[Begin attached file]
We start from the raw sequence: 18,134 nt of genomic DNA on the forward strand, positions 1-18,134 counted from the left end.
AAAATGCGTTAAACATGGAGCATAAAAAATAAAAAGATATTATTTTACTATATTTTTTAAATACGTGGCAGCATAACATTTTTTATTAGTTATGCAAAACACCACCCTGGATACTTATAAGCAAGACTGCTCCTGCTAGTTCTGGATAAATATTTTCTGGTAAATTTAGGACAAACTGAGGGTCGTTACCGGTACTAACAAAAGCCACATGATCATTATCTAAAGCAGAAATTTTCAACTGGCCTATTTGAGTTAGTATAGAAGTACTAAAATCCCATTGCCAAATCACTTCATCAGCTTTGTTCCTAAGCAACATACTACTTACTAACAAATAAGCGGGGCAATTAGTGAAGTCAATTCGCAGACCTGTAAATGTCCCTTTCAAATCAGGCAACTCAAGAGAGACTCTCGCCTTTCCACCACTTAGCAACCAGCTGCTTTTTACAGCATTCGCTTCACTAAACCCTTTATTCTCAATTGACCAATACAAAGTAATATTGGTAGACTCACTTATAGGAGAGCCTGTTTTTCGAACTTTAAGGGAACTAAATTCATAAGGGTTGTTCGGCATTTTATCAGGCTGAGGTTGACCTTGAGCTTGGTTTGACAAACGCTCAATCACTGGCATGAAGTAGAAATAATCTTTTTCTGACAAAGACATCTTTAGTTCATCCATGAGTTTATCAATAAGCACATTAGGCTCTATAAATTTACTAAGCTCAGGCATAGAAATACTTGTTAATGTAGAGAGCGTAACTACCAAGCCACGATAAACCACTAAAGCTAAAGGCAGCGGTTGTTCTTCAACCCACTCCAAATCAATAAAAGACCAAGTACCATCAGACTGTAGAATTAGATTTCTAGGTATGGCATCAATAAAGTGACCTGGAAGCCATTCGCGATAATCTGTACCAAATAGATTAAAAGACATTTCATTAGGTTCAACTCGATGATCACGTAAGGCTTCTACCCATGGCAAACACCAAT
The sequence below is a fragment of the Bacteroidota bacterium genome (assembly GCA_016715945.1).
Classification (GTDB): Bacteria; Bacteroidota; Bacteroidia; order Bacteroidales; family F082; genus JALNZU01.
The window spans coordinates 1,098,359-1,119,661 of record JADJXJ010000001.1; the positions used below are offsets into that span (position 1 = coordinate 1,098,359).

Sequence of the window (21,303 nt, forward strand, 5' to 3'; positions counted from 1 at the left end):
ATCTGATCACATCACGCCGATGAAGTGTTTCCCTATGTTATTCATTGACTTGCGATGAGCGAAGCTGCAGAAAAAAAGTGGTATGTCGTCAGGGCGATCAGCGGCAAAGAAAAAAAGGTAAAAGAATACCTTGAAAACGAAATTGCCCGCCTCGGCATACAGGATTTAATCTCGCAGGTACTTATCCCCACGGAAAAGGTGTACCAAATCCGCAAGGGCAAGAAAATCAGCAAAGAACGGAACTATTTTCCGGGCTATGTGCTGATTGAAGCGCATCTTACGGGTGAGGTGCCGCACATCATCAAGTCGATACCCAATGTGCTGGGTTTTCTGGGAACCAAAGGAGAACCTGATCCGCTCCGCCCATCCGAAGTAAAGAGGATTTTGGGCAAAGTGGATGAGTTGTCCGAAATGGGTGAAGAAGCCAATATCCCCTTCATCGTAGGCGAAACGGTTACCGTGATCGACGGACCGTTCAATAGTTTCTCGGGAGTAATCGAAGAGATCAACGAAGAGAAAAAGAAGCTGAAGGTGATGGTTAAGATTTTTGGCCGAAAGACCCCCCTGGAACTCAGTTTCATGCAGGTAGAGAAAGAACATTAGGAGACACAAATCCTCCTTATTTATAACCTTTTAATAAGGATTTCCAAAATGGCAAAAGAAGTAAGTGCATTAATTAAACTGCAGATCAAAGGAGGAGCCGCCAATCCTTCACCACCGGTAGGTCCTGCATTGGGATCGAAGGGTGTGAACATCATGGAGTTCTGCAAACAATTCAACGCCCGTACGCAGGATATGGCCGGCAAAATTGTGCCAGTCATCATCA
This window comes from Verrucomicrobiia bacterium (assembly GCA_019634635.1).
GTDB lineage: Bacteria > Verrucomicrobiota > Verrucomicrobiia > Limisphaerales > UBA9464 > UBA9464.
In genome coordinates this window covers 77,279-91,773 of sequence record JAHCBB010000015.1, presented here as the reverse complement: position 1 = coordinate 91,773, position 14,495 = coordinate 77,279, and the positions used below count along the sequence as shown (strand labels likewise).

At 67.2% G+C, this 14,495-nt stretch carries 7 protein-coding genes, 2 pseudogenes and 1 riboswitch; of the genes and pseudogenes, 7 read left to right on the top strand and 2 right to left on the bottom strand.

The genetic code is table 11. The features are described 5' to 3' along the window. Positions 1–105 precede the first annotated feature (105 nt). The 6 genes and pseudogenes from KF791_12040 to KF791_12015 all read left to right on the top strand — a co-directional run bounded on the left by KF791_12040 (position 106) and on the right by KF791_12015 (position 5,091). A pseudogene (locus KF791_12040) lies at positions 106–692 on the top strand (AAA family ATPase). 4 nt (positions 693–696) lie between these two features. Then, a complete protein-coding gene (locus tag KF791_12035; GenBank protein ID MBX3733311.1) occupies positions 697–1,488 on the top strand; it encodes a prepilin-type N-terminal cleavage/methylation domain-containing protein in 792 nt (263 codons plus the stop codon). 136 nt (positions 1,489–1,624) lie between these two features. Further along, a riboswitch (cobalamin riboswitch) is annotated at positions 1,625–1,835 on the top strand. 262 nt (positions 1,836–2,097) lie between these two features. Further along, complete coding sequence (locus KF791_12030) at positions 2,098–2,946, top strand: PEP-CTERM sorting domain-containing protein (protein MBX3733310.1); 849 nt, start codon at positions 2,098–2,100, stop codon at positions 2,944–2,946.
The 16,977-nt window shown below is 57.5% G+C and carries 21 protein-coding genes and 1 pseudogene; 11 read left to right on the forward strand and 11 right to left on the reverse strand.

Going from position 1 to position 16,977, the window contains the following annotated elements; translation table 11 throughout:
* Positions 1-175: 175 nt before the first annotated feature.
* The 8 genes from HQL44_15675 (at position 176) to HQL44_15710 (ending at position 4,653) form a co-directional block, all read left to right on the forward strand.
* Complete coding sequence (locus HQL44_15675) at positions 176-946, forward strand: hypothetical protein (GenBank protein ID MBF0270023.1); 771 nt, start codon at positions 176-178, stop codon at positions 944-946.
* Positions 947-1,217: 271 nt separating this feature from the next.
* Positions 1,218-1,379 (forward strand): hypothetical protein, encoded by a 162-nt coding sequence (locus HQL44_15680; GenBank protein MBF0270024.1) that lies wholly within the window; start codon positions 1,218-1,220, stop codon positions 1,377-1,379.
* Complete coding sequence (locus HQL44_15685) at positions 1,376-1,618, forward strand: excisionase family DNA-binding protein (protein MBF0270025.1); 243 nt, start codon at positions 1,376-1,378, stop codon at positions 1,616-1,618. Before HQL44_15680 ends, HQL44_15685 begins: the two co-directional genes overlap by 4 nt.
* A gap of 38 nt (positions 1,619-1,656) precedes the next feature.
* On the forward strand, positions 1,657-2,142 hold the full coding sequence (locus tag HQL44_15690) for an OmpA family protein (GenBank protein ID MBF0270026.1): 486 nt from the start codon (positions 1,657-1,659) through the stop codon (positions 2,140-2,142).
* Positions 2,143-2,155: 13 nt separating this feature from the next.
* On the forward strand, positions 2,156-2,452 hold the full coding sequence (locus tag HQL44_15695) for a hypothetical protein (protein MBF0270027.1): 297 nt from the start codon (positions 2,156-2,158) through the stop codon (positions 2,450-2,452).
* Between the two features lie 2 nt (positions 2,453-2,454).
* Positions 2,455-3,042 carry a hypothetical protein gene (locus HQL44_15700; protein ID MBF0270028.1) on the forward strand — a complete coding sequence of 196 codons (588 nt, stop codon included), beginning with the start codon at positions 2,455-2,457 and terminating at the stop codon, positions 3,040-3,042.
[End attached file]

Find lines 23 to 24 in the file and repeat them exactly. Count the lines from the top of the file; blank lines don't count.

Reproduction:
* Positions 2,143-2,155: 13 nt separating this feature from the next.
* On the forward strand, positions 2,156-2,452 hold the full coding sequence (locus tag HQL44_15695) for a hypothetical protein (protein MBF0270027.1): 297 nt from the start codon (positions 2,156-2,158) through the stop codon (positions 2,450-2,452).